This week, the House is all but certain to pass the bipartisan-supported Senate bill which will link interests rates on federal student loans to the financial markets. This is after congressional intransigence allowed the rate to be doubled to 6.8%, earlier this month. If passed, this will give students a lower interest rate under current market conditions. However, this is unlikely to allay the fears of many students attending college in the fall.
Student debt has skyrocketed in recent years. A report released last month by the Manhattan Institute for Policy Research entitled, "Repairing America's Unhealthy Relationship with Student Debt" paints a depressing picture. Total student debt has nearly doubled, from 2007 to 2012, from $548 billion to $966 billion. Students, with diminishing jobs prospects after college, are failing to repay their debts and 6.7 million borrowers are 90 days in arrears on debt repayments. The corollary of this is a reduced ability of young borrowers to obtain credit for mortgages, according to a study conducted by the Federal Reserve Bank of New York.The headline that drew the most media attention, of course, was the extraordinarily rare display of bipartisanship in Congress. However, the more interesting news item, which went largely unreported by the press, was the caucus of 16 Democratic Senators who voted against the bill. Led by Sen. Warren of Massachusetts, who has had a first hand experience of the worry and anxiety the current system places on students, argued:
Yet, even Sen. Warren isn't addressing the fundamental issue of reducing student debt. However, a bill passed by the Oregon State legislature earlier this month colloquially referred to as "Pay It Forward" (HB 3472), is bold in its ambition and scale. The bill proposes simply to:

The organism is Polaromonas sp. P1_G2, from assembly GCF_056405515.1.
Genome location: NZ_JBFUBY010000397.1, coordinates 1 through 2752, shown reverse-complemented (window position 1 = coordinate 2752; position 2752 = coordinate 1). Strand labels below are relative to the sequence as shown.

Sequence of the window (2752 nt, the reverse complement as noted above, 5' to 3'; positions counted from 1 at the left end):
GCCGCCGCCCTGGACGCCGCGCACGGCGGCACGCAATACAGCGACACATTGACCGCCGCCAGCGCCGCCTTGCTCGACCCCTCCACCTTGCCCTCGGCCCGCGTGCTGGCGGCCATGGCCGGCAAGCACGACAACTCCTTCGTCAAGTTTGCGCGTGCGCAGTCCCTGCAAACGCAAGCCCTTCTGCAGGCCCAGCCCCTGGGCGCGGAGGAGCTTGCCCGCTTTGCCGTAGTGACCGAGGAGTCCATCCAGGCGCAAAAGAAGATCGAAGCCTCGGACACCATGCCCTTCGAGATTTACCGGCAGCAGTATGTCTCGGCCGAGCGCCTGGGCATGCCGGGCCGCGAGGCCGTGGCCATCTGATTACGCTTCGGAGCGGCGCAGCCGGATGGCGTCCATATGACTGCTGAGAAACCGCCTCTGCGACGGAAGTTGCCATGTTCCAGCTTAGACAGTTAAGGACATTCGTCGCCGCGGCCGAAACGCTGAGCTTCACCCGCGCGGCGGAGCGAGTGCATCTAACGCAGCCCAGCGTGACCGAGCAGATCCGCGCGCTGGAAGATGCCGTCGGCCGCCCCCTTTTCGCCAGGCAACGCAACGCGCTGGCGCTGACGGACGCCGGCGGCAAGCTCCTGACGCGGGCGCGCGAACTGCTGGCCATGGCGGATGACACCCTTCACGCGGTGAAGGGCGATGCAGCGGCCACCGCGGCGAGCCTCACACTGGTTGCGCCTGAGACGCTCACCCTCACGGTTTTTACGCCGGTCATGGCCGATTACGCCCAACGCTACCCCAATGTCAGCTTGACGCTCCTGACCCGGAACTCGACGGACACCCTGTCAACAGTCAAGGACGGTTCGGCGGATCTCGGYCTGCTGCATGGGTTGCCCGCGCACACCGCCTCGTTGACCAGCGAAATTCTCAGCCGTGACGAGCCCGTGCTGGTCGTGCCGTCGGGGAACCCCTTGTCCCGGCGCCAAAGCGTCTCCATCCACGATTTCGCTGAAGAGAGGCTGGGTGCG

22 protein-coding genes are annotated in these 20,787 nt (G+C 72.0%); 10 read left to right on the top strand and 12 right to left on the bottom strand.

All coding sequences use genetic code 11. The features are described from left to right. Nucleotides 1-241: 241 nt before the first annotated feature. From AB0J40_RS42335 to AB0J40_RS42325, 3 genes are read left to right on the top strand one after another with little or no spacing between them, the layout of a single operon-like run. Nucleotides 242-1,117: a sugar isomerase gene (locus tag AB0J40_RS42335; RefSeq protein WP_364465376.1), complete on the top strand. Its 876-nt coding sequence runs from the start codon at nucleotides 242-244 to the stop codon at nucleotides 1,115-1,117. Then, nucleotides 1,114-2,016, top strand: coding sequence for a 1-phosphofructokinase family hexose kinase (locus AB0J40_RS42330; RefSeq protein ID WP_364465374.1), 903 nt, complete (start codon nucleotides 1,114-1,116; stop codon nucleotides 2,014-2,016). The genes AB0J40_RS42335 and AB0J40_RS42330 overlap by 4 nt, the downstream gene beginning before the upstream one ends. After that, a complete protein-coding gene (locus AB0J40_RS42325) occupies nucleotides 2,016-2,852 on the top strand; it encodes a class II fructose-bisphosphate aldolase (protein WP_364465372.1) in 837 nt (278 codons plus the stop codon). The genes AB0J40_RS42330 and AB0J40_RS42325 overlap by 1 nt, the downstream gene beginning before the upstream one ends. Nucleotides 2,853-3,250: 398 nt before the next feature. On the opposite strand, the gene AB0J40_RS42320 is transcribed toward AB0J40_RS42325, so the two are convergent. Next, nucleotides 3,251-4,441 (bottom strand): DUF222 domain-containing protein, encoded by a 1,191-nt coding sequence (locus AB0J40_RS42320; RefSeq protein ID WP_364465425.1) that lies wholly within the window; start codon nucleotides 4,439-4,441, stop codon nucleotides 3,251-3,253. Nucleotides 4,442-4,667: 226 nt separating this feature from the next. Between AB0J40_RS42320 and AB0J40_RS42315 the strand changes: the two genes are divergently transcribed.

"My colleagues who support this proposal say that it will lower interest rates for students this year, and that's all that matters. Now that's the same thing the credit card companies said when they sold zero-interest credit cards and the same thing subprime mortgage lenders said when they sold teaser rate mortgages. In all these cases, the bill comes due. Nobody disputes the fact that within just a few years, according to our best estimates, students, all students, will end up paying far higher interest rates on their loans than they do right now."
This is not a universal remedy for higher education, but a step in the right direction for student financing. In a society, which continually promotes investment in higher education, suggesting that without a college degree - job prospects are grim, is encumbering some of America's poorest students with an inordinate amount of debt. Make no mistake; this is an educational crisis as much as it is a debt crisis. Many students now choose where to attend college not on the academic merits of the institution but on the level of debt they will incur. This leads to students attending substandard institutions, simply as it's more affordable. In The Audacity of Hope, President Obama spoke personally about his own troubles paying off student debt,
"Allow students who are residents of this state, as defined by the institution, and who qualify for admission to the institution to enroll in the institution without paying tuition or fees. Provide that, in lieu of paying tuition or fees, students must sign binding contracts to pay to the State of Oregon or the institution a certain percentage of the student's annual adjusted gross income upon graduation."
In less than thirty days, freshman students will be beginning their college experience. Oregon presents a window into what could be the future of college payment. The President should take heed of HB 3472. There's much more to be done in order to reform the higher education sector. This requires both the tenacity and determination to push legislation through a recalcitrant Congress. President Obama succeeded in raising the maximum Pell Grant award, which directly benefits 9.5 million students, back in 2010, but there's still far more that can and should be done.
"Where Americans do need help, immediately, is in managing the rising cost of college - something with which Michelle and I are all too familiar (for the first ten years of our marriage, our combined monthly payments on our undergraduate and law school debt exceeded our mortgage by a healthy margin)."